Stephen King: Why Quantity Matters for Creativity

 IMAGE: Getty Images

IMAGE: Getty Images

Who produces better work--slow creators or prolific ones? One of America's foremost novelists weighs in.

In both the business world and the arts, you can find schools of thought treating quality and quantity as two isolated, inversely related entities on a zero-sum sliding scale: The more you produce, the less time you'll have to obsess about the quality of each production. The less you produce, the more time you'll have for perfectionism.

Why is such black-and-white thinking so appealing? Partly because it's simple, and partly because it's often (but not always) true. In reality, the process of producing quality work varies from creator to creator and project to project. But what's clear in all cases is that quantity and quality don't have to be oppositional forces--though it's easy enough to reach that conclusion. 

Author Stephen King weighed in on this subject not long ago in a New York Timesessay called, "Can a Novelist Be Too Productive?" King lists a few authors with more than 500 books to their name (or their pen name) who have produced mostly forgettable work.

Yet he's quick to cite some prolific exceptions to the rule: Alexandre Dumas (teasingly ridiculed as Alexander "Dumb-Ass" in King's The Shawshank Redemption) is best known for "The Count of Monte Cristo" and "The Three Musketeers." But those are just two of the 250 novels he penned. Isaac Asimov, a legend in the science fiction genre, authored more than 500 books. 

"No one in his or her right mind would argue that quantity guarantees quality," King writes, "but to suggest that quantity never produces quality strikes me as snobbish, inane and demonstrably untrue."

In the arts (as King points out), quality is highly subjective. In business, there's a comparable subjectivity in the early phases of innovation projects. When you're throwing ideas against the wall, wondering how the world will change in the next five years, you're not yet hemming yourself in with the measurables (customers, sales, profitability) by which the your ideas will ultimately be judged. 

So, the question is worth exploring: In your innovation pipeline, is there a relationship between quality and quantity? The answer should be yes. In their Harvard Business Review article, "The 5 Requirements of a Truly Innovative Company," Gary Hamel and Nancy Tennant argue that any comprehensive innovation dashboard should track both "inputs" and "throughputs," both of which are measures of quantity.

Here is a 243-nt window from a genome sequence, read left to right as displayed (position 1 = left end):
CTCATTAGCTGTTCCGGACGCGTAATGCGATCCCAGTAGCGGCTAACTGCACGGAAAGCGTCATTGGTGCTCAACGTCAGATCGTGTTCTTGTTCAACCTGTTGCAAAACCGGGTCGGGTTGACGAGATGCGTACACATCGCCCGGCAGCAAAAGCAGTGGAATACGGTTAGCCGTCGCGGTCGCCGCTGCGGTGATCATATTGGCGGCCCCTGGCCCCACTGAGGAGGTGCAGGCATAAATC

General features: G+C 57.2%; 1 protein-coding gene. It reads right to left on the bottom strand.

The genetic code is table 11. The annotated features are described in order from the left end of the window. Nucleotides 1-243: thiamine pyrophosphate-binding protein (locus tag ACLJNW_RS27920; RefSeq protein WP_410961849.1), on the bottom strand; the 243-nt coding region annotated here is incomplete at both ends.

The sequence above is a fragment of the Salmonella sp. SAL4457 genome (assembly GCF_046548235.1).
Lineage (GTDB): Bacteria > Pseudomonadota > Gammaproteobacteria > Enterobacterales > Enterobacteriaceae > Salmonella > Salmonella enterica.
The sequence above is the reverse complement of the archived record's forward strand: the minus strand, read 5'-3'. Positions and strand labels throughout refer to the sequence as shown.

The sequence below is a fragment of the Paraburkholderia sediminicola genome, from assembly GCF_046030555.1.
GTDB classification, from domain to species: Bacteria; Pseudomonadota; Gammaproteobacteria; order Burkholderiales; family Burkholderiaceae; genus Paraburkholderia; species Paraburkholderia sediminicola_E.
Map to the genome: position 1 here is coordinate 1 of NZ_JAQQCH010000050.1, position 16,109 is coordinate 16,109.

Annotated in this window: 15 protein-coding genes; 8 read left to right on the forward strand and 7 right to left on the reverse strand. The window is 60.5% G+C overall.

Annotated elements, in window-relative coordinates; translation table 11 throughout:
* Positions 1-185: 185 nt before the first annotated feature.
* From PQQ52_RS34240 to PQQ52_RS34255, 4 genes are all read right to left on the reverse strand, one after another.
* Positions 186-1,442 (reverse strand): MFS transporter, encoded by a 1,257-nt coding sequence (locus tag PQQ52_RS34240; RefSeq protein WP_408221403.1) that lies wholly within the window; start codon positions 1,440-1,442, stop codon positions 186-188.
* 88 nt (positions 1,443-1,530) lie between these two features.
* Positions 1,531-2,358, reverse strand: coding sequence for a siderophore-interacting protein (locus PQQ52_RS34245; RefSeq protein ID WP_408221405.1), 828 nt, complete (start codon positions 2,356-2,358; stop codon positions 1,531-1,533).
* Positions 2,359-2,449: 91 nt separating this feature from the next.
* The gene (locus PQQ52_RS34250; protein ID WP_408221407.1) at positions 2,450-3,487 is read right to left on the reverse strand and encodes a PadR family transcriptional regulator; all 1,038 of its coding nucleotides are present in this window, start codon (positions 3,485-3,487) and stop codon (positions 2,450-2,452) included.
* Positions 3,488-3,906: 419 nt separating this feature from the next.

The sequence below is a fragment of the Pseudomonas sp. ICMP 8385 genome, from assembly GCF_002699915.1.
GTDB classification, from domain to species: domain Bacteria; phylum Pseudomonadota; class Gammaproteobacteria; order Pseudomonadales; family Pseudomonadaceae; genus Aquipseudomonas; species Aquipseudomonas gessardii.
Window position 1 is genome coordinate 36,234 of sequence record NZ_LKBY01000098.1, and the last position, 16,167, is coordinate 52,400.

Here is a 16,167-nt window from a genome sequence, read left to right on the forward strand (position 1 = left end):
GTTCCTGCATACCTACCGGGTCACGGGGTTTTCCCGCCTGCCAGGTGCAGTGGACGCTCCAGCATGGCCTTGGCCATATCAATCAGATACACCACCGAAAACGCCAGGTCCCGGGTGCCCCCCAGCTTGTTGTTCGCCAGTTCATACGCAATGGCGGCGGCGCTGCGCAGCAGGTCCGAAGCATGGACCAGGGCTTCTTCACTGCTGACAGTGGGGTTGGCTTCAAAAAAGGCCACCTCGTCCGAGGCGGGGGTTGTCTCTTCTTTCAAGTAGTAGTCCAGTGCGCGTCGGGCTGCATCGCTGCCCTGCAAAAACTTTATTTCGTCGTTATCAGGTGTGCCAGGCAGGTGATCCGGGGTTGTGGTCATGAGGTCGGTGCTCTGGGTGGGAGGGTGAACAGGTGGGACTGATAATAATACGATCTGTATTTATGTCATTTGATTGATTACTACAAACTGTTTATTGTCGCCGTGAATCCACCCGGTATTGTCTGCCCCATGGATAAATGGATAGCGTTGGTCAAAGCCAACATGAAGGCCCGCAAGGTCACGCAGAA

"Inputs" are the monthly dollars and employee hours dedicated to innovation, along with the total quantity of raw ideas generated. "Throughputs" are both the quantity and quality of ideas entering the pipeline after an initial screening. For throughputs, you're also tracking how long it takes for ideas to evolve from concept to prototype.

King himself practices his own version of quality control. The feedback of reader-customers is a large part of it. In a follow-up interview with the New York Times appearing earlier this week, he said: "In writing, the only way to deal with weaknesses is to isolate them. One can do this by reading critical reviews that all focus on the same negatives; if most critics are saying something is wrong, it probably is."By tracking all this, you're hoping to gauge efficiency: How many inputs become throughputs, and how many throughputs become prototypes and products? The goal is to identify patterns--and tweak your methods accordingly. For example, your pipeline might be great for some types of innovations (products, services) but lousy for others (pricing, distribution). The root of an innovation imbalance like this might begin with the sheer quantities of your inputs, sorted by category. 

Here's the key takeaway: For every creator, and for every company full of creators, there's a relationship between quantity and quality. But you won't know what that relationship is until you measure it over a period of time, heeding feedback and actively revamping your creative process in response to it. Perhaps, like Dumas, you'll have two home run ideas for every 250 you produce. But you won't know for sure until you produce all 250 of them--and see how they stand the test of time.

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